Keystone Custom Builders Inc.
Where did you grow up?
As a child, I grew up in Leoti, a small town in Western Kansas with a population of about 1,500 people. I will save face by stating that I was at least born in Leadville, CO and I was 8 years old when my family moved to Grand Junction…I’ve been here ever since. So, by far the majority of my life has been spent in Colorado and specifically in the Grand Valley.
How did you get started in the building industry?
It all started from a phone book. I was 16 and I had just graduated from high school. I knew exactly what I wanted to do, and I was not interested in starting my job search after four years of college. So, I opened up the phone book and started calling every builder in Grand Junction asking/begging them to bring me in as an apprentice. It wasn’t until the S’s that I found a listening ear. A local commercial and residential builder took me under their wing, gave me a job as a carpenter labor, which began a four year apprenticeship while I attended school at night.
How did you become the President of Keystone Custom Builders?
I hired onto Keystone in 2004 as a lead Estimator and Project Manager. One day Kent Evans, the founder of Keystone, took me to lunch and asked me, “What do you want to be when you grow up?” That question launched the discussion of Keystone’s Future with me taking the lead. This year, Keystone celebrates its 40th year of being in business. I am privileged to be partnered with Kent Evans and to have been a part of Keystone’s success for the past decade. As the current President and Co-owner of Keystone, I look forward to continuing Kent’s legacy, and I am determined to maintain a hands on approach and attention to detail that all of Keystone’s projects are known for.
How has the industry changed since you got started?
The biggest thing that I have seen change on the residential front, is how the economic weather has drastically changed homeowner’s priorities and mind set. With the economic downturn, homeowners are more interested in making sound longevity and energy efficient decisions, over flashier details that don’t create a return on resale or utility costs.
What should consumers look for in a new home?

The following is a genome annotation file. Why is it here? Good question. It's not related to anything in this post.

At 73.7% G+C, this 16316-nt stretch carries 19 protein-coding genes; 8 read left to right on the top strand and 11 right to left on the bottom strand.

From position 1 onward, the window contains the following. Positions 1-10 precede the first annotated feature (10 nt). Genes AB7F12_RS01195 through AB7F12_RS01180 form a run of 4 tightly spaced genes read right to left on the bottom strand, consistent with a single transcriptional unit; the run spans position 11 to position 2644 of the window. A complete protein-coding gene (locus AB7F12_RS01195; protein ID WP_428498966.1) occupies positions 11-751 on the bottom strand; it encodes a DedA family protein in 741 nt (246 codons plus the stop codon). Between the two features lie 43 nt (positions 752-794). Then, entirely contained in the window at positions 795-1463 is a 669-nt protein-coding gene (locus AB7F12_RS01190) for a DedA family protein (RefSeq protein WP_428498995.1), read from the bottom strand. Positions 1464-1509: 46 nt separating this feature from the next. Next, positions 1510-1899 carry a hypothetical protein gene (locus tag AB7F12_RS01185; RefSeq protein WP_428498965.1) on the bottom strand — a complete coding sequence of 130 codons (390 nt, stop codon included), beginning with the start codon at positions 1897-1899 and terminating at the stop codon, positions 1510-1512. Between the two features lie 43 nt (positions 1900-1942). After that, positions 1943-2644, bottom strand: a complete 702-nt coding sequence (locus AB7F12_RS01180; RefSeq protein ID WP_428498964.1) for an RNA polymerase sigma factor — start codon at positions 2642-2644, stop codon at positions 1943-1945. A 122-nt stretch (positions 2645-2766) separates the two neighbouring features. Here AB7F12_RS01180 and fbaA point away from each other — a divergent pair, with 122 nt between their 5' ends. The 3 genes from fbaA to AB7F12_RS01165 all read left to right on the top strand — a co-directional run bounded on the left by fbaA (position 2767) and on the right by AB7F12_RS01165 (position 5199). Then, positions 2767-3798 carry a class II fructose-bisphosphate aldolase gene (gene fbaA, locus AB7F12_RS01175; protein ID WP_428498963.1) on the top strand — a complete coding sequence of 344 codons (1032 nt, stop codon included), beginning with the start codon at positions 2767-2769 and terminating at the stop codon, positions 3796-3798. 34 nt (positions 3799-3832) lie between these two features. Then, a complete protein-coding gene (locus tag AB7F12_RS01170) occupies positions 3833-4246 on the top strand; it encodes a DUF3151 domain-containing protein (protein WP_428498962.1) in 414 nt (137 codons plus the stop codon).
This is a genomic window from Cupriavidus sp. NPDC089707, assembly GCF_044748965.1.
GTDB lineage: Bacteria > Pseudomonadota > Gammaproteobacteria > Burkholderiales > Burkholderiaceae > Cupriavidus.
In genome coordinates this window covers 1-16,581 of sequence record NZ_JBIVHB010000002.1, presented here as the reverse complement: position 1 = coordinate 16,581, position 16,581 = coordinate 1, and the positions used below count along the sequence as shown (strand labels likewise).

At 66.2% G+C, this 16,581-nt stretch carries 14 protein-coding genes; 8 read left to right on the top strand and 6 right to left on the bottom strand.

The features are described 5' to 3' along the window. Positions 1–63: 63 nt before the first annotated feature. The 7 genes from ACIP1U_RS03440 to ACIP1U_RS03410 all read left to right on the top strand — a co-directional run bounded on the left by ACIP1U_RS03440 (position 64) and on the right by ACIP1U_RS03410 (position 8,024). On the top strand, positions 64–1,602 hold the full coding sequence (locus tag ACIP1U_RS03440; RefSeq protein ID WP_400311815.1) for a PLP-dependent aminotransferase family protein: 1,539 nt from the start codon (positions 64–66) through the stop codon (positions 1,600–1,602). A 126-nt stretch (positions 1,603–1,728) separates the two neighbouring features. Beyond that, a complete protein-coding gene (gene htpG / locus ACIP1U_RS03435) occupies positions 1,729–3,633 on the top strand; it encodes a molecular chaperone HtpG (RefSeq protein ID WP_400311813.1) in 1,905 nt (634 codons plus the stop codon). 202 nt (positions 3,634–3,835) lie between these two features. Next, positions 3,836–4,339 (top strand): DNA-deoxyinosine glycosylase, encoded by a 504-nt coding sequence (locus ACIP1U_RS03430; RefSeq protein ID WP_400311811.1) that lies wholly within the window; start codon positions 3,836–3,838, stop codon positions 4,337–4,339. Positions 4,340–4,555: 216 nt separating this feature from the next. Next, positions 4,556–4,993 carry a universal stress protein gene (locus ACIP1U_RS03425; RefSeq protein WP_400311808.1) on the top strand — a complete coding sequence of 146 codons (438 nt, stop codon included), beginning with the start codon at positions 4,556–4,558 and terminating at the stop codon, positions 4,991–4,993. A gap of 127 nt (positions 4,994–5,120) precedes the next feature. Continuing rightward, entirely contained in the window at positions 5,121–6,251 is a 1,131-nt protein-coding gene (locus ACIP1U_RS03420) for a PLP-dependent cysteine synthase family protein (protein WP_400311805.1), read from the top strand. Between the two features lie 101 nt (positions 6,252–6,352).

First and foremost, comfort. Houses are about the people that live in them, and homes should add to the comfort of their lives. Second, consumers should look for functionality. I’m not just talking about the location of the laundry room or bathrooms. I’m talking about how quiet and efficient the home operates, how long it takes to get warm water at a sink, how clean the air is in the home. The house needs to WORK and work well. Third, they should look for features that complement their style and taste. Working with a builder like Keystone, which is all about the customizations, makes it easy for customers to insert their design preferences, and make the home a reflection of who they truly are.
Is there a particular style of home that you consider your specialty or prefer to build?
My personal design style favors ‘Modern Industrial Loft;’ using raw materials, open spaces, lots of natural light, and balancing the cold rigid elements of steel and concrete with well-placed wood working details. I disagree with the notion that the only way to define a space is to box it in with walls.
What kind of questions should consumers ask a builder before they sign a contract?
Consumers should ask, “What systems do you have in place in order to control costs, quality, and the project schedule?” Then, they need to request physical proof of these implemented systems.
What do you enjoy when you’re not working?
One of my biggest passions is music. I play the drums, so I am always listening to, or playing music. I would much rather have the stereo on, than the TV any day. I currently play in a Band called: “The Annual Anthems”. Nothing too serious, just a group of friends that enjoy playing music for anyone that loves live music.
I am the youngest of five kids (three sisters & one brother). My wife Shana and I have been married for the past 10 years. And although we have no children of our own, we enjoy the challenges and rewards of being a Full-time Aunt and Uncle.
What do you enjoy about living in western Colorado?
That’s a tough answer to keep brief. I love the climate, the outdoor culture, the people, and the proximity to almost endless outdoor pursuits and hobbies. I don’t consider myself a hunter/fisherman but I am an outdoor person. I love hiking, camping, rafting, swimming, and mountain biking. Where else can you live in a progressive city, and be 20 to 30 minutes away from four completely different geographies?
What do you see as up-and-coming trends in the building industry?
Smaller/smarter homes. Homes that cut down on the overall footprint by having multi-purpose rooms, and less wasted space by means of well-designed storage and built-ins.
How is a brand-new home safer or more comfortable than a 20 or 30-year old home?
A new home is more comfortable in at least four cardinal ways:
• Efficient walls and windows: the levels of wall, floor and attic insulation properly installed designed to block drafts, and high-performance windows;
• Efficient air ductwork: so rooms get enough air to have consistent, comfortable temperatures throughout the house;
• Efficient heating, ventilation, and air conditioning equipment: helping you save money while staying comfortable;
• Efficient lighting and appliances: including ENERGY STAR certified dishwashers, refrigerators, light bulbs, and clothes washers/dryers.
These features not only save money, they provide a house that is warm in the winter and cool in the summer. By providing comfortable homes efficiently, homeowners are operating their homes using less power, and less resources; a green choice that continues to give back after the construction has been completed.
Looking for a builder? Call the HBA of Northwestern Colorado at (970) 245-0253 or visit http://www.hbanwco.com